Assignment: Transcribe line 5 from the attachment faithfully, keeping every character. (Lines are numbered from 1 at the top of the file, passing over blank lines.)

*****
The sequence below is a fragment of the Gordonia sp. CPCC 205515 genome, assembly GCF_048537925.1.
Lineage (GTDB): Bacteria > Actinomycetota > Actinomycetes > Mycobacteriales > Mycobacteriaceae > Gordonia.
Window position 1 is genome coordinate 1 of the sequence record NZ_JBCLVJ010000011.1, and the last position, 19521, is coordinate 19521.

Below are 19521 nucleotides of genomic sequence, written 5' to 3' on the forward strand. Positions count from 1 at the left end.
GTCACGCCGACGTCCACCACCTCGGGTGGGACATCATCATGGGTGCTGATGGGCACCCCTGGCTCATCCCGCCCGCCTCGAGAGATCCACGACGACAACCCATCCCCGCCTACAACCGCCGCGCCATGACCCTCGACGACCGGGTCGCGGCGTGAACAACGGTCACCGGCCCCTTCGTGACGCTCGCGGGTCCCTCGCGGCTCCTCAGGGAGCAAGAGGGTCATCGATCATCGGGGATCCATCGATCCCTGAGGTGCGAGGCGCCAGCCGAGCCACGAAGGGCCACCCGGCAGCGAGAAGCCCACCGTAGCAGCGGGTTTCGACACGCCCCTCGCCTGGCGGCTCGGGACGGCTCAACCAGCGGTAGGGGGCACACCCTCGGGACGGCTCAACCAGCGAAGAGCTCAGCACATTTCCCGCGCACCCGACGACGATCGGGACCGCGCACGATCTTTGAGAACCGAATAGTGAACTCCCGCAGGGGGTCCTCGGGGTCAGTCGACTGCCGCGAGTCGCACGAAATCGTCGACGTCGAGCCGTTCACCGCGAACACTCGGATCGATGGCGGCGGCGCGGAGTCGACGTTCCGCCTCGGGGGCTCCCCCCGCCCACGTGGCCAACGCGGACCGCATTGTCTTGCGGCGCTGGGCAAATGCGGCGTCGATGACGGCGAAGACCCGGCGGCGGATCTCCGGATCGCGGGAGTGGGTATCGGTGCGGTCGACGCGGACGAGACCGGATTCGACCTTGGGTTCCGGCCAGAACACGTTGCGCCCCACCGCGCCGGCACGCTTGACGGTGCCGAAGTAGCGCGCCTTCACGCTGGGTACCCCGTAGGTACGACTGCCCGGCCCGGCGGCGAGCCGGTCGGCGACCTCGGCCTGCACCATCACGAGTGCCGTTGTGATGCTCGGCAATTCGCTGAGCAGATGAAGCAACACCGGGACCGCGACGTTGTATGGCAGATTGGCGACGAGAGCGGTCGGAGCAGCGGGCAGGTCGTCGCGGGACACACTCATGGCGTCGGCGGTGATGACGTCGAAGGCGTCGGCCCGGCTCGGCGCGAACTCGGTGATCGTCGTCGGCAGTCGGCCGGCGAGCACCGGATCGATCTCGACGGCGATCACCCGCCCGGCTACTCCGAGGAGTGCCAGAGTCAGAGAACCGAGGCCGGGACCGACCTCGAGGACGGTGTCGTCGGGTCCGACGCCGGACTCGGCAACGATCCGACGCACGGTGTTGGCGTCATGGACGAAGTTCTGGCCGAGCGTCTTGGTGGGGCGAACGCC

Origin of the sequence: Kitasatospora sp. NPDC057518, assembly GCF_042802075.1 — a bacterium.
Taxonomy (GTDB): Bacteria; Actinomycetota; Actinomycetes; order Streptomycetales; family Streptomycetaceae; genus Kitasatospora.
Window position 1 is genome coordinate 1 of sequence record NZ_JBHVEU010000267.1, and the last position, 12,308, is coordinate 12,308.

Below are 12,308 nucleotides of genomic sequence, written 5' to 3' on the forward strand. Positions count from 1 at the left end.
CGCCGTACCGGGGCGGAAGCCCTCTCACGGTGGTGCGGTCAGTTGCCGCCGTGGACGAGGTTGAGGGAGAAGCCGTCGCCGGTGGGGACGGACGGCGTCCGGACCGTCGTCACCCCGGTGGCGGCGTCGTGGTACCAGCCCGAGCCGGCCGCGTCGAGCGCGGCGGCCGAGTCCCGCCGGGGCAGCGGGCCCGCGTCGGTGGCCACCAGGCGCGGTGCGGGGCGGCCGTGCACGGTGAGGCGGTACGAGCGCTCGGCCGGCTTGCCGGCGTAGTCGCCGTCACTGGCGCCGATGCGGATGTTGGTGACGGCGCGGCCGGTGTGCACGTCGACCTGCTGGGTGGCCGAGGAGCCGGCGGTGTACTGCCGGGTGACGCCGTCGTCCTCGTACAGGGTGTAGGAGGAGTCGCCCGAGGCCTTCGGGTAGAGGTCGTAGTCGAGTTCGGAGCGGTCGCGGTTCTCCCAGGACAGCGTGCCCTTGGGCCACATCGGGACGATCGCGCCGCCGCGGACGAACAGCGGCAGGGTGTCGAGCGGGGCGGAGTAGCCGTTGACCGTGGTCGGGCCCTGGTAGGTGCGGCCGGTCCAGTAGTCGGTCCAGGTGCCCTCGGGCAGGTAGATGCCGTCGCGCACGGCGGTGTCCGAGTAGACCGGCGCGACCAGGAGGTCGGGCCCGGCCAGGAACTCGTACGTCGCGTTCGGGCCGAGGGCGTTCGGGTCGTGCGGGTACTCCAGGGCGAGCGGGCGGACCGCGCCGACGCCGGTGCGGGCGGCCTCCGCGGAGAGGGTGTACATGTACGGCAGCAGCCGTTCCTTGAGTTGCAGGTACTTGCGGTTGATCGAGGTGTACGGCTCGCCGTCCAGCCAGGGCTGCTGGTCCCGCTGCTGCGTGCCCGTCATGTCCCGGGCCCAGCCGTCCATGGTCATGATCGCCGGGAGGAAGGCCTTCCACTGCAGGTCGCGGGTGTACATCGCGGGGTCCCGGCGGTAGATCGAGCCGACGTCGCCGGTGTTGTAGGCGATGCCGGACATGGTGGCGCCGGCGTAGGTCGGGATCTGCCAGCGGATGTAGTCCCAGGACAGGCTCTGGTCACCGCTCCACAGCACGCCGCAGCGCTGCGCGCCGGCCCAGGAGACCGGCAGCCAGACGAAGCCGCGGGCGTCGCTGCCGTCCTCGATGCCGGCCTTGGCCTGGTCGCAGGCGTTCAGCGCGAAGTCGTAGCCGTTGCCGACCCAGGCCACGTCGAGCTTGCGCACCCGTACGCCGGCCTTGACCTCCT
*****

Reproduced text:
GTCACGCCGACGTCCACCACCTCGGGTGGGACATCATCATGGGTGCTGATGGGCACCCCTGGCTCATCCCGCCCGCCTCGAGAGATCCACGACGACAACCCATCCCCGCCTACAACCGCCGCGCCATGACCCTCGACGACCGGGTCGCGGCGTGAACAACGGTCACCGGCCCCTTCGTGACGCTCGCGGGTCCCTCGCGGCTCCTCAGGGAGCAAGAGGGTCATCGATCATCGGGGATCCATCGATCCCTGAGGTGCGAGGCGCCAGCCGAGCCACGAAGGGCCACCCGGCAGCGAGAAGCCCACCGTAGCAGCGGGTTTCGACACGCCCCTCGCCTGGCGGCTCGGGACGGCTCAACCAGCGGTAGGGGGCACACCCTCGGGACGGCTCAACCAGCGAAGAGCTCAGCACATTTCCCGCGCACCCGACGACGATCGGGACCGCGCACGATCTTTGAGAACCGAATAGTGAACTCCCGCAGGGGGTCCTCGGGGTCAGTCGACTGCCGCGAGTCGCACGAAATCGTCGACGTCGAGCCGTTCACCGCGAACACTCGGATCGATGGCGGCGGCGCGGAGTCGACGTTCCGCCTCGGGGGCTCCCCCCGCCCACGTGGCCAACGCGGACCGCATTGTCTTGCGGCGCTGGGCAAATGCGGCGTCGATGACGGCGAAGACCCGGCGGCGGATCTCCGGATCGCGGGAGTGGGTATCGGTGCGGTCGACGCGGACGAGACCGGATTCGACCTTGGGTTCCGGCCAGAACACGTTGCGCCCCACCGCGCCGGCACGCTTGACGGTGCCGAAGTAGCGCGCCTTCACGCTGGGTACCCCGTAGGTACGACTGCCCGGCCCGGCGGCGAGCCGGTCGGCGACCTCGGCCTGCACCATCACGAGTGCCGTTGTGATGCTCGGCAATTCGCTGAGCAGATGAAGCAACACCGGGACCGCGACGTTGTATGGCAGATTGGCGACGAGAGCGGTCGGAGCAGCGGGCAGGTCGTCGCGGGACACACTCATGGCGTCGGCGGTGATGACGTCGAAGGCGTCGGCCCGGCTCGGCGCGAACTCGGTGATCGTCGTCGGCAGTCGGCCGGCGAGCACCGGATCGATCTCGACGGCGATCACCCGCCCGGCTACTCCGAGGAGTGCCAGAGTCAGAGAACCGAGGCCGGGACCGACCTCGAGGACGGTGTCGTCGGGTCCGACGCCGGACTCGGCAACGATCCGACGCACGGTGTTGGCGTCATGGACGAAGTTCTGGCCGAGCGTCTTGGTGGGGCGAACGCC